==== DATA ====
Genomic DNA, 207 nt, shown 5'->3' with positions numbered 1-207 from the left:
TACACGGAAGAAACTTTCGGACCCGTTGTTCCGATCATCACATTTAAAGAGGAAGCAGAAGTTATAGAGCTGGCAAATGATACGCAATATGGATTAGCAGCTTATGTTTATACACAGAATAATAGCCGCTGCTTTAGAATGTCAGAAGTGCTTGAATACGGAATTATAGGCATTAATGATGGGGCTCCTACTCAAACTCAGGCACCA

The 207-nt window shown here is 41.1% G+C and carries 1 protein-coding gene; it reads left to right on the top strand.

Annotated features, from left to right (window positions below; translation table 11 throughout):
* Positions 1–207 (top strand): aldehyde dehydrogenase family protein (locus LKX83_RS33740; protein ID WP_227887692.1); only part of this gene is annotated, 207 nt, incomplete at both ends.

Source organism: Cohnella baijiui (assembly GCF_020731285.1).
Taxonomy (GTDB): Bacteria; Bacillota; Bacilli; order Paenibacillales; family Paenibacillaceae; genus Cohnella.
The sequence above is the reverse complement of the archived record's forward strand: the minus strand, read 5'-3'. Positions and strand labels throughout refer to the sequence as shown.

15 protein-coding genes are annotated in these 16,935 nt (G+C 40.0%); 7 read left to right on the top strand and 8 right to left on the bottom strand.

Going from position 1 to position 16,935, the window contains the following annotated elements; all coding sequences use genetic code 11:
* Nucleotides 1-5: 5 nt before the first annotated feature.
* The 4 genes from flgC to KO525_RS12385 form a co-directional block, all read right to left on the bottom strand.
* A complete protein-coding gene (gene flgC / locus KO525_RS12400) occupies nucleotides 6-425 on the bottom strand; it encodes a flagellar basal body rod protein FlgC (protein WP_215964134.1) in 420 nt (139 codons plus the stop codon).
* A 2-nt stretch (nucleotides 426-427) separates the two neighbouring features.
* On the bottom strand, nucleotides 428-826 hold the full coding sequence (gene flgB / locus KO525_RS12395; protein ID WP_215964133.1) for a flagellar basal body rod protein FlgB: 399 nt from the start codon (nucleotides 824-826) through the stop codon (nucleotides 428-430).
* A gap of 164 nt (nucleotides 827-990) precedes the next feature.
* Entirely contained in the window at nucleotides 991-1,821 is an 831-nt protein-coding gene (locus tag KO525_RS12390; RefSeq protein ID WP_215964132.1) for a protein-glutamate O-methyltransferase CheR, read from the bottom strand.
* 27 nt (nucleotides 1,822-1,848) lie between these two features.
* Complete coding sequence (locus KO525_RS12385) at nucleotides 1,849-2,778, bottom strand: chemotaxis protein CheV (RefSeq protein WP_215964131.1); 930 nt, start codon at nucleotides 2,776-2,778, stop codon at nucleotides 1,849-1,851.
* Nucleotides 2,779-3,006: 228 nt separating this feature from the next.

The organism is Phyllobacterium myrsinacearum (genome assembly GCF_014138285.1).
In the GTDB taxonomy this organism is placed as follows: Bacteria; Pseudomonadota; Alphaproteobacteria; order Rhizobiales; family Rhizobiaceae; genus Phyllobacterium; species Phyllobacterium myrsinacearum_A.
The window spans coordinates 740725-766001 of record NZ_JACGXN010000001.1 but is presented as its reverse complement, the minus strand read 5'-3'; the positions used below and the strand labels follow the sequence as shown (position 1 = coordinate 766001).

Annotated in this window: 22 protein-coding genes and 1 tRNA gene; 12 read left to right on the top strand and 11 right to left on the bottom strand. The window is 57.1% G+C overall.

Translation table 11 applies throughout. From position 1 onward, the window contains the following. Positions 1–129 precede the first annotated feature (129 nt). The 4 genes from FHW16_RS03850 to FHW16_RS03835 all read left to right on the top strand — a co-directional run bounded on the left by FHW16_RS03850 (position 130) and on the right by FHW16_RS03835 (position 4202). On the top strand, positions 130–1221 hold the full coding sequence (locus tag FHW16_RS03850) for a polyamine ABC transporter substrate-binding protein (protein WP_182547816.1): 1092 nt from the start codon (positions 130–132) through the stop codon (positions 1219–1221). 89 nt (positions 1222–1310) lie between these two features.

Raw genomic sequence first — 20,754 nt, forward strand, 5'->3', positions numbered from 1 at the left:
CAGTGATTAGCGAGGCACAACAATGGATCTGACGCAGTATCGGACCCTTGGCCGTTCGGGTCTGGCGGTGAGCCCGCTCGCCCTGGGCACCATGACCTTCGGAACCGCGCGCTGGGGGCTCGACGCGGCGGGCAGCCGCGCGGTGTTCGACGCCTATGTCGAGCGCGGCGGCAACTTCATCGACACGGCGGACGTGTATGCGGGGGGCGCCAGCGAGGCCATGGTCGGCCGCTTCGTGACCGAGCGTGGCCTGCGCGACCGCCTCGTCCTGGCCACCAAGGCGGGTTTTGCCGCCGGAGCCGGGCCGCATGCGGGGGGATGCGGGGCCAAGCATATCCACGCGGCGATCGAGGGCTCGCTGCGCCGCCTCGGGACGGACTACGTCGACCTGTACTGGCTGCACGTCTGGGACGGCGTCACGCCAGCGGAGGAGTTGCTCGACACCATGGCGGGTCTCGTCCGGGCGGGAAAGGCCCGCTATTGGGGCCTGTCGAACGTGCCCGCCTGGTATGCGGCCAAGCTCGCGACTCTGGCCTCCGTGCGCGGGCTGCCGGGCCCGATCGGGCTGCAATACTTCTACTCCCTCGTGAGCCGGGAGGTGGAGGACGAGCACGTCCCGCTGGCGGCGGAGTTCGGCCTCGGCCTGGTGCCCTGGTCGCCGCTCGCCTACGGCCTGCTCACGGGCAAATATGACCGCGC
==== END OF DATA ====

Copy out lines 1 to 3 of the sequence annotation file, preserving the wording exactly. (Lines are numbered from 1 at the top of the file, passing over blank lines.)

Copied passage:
Genomic DNA, 207 nt, shown 5'->3' with positions numbered 1-207 from the left:
TACACGGAAGAAACTTTCGGACCCGTTGTTCCGATCATCACATTTAAAGAGGAAGCAGAAGTTATAGAGCTGGCAAATGATACGCAATATGGATTAGCAGCTTATGTTTATACACAGAATAATAGCCGCTGCTTTAGAATGTCAGAAGTGCTTGAATACGGAATTATAGGCATTAATGATGGGGCTCCTACTCAAACTCAGGCACCA

The 207-nt window shown here is 41.1% G+C and carries 1 protein-coding gene; it reads left to right on the top strand.